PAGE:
Process block 77 indicates that the cell 52 experiencing downlink signal degradation are correlated with a table of cell transmission priorities held, for example, at the control center. Each cell is assigned a priority relative to other cells. The priority of a cell 52 relates typical signal traffic, population density, premium service charges, or other factors to determine the relative priority of maintaining downlink signal quality to each cell 52. For example, a cell encompassing a major metropolitan area would typically be assigned a higher priority than a cell directed toward a rural area of relatively low population. The table of cell transmission priorities may be held as a listing or database within the information processing or computer systems at the local hub or control center or, alternatively, on the satellite.
Query block 78 represents an inquiry as to whether the cell 52 experiencing downlink signal degradation are of higher priority than other cells 52. Whenever the cell 52 experiencing downlink degradation are of higher priority than other cells, query block 78 proceeds to process block 80. Whenever the cell 52 experiencing downlink degradation are not of higher priority than other cells, query block 78 proceeds to termination block 90.
Process block 80 indicates that the higher priority cell 52 experiencing downlink signal degradation are correlated at the control center with corresponding channels carried by satellite system 10. The correlation between the cell 52 experiencing downlink signal degradation and the corresponding channels carried by satellite system 10 results in an identification of channels requiring additional resource allocation.
Process block 82 indicates that lower priority cell or cells 52, typically the lowest priority ones, are also correlated at the control center with corresponding channels carried by satellite system 10. The correlation between the lower priority cell or cells 52 and the corresponding channels carried by satellite system 10 results in an identification of channels from which resources are to be allocated for the benefit of the higher priority cell or cells 52.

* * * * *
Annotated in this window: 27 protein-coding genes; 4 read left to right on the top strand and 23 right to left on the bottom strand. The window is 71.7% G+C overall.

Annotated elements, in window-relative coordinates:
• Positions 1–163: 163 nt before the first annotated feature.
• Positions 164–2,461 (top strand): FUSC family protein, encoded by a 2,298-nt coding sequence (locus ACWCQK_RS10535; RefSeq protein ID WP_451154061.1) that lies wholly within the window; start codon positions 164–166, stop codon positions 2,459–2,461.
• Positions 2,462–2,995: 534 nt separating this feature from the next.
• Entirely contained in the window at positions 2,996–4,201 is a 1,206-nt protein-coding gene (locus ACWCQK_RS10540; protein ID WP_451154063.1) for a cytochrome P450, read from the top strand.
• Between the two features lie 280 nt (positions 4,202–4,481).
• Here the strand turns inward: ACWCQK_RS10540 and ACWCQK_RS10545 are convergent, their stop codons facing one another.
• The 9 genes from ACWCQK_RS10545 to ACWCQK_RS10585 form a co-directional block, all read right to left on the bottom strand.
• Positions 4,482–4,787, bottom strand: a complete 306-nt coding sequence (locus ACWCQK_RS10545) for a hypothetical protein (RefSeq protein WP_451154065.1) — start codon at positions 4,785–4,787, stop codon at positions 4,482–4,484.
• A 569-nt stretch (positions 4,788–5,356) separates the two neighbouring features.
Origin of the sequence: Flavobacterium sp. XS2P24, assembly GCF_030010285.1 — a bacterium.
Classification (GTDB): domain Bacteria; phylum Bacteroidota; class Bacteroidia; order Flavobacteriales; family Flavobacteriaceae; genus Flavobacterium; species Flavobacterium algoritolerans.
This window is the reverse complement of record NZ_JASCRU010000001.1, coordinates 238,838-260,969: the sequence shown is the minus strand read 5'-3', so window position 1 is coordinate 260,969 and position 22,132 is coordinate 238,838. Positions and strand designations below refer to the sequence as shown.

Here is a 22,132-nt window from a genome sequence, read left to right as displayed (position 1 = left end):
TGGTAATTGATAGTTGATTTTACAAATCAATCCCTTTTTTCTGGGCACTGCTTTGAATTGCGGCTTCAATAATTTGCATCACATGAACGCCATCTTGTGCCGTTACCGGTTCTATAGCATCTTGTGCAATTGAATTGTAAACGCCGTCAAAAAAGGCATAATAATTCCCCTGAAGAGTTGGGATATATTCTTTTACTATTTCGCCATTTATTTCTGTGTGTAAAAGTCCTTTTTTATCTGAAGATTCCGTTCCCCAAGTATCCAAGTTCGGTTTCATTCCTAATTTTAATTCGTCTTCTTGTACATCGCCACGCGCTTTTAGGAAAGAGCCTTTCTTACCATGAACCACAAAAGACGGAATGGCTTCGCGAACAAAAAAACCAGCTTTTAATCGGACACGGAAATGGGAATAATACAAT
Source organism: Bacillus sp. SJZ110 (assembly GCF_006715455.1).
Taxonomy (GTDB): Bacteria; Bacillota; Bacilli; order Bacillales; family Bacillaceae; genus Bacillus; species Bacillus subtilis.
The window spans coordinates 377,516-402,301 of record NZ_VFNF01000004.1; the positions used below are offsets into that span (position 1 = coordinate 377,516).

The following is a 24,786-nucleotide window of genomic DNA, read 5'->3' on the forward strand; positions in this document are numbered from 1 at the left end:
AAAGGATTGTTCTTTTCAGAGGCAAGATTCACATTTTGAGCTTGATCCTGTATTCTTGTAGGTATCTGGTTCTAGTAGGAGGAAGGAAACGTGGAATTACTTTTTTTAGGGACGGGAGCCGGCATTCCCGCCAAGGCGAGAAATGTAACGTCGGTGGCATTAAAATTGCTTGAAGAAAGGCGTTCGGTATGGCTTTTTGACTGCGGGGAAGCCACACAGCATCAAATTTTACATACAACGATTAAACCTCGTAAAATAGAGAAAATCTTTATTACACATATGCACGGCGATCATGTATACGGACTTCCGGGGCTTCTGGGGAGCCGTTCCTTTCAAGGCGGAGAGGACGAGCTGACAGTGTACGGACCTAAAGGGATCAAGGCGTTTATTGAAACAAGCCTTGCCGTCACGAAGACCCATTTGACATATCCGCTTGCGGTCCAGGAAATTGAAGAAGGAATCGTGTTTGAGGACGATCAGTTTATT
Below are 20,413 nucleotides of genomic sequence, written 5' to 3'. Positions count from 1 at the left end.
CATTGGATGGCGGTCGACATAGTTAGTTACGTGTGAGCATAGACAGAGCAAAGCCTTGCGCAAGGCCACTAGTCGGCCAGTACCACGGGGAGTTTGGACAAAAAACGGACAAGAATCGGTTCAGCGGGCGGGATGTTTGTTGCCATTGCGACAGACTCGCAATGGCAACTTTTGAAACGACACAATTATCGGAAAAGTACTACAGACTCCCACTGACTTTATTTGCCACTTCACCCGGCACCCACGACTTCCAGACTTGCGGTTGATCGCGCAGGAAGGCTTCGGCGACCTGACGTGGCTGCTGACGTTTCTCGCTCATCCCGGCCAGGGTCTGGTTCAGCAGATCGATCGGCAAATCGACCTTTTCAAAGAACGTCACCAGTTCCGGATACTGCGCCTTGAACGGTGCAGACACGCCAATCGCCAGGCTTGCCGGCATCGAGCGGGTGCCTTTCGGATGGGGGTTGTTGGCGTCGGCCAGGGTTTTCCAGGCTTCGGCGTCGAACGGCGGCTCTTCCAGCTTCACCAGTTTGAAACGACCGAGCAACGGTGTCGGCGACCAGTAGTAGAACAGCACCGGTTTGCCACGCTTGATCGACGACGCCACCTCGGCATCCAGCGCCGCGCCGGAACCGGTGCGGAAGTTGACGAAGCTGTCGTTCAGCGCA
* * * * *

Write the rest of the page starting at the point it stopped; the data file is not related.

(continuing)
Process block 84 indicates that satellite 11 is commanded in a control signal transmission to reallocate resources according to the identification of channels requiring additional resource allocation and the channels from which resources are to be allocated.
Process block 86 indicates that satellite 11 re-allocates downlink signal resources. For example, satellite control unit 32 re-allocates downlink signal resources between channels to enhance the downlink resources allocated to the channels requiring additional resource allocation while diminishing resources allocated to the identified lower priority cell or cells 52. Resources are reallocated by first removing them from one or more cells (e.g., reducing the output power of the transponder for the one or more cells) and then applying the resources to another cell (e.g., increasing the output power of the transponder for that cell). In one implementation a low priority cell that needs additional resources will get them only if a higher priority cell has excess. However, cell priority is a dynamic ordering. A high priority cell remains so only by taking full advantage of its assigned resources.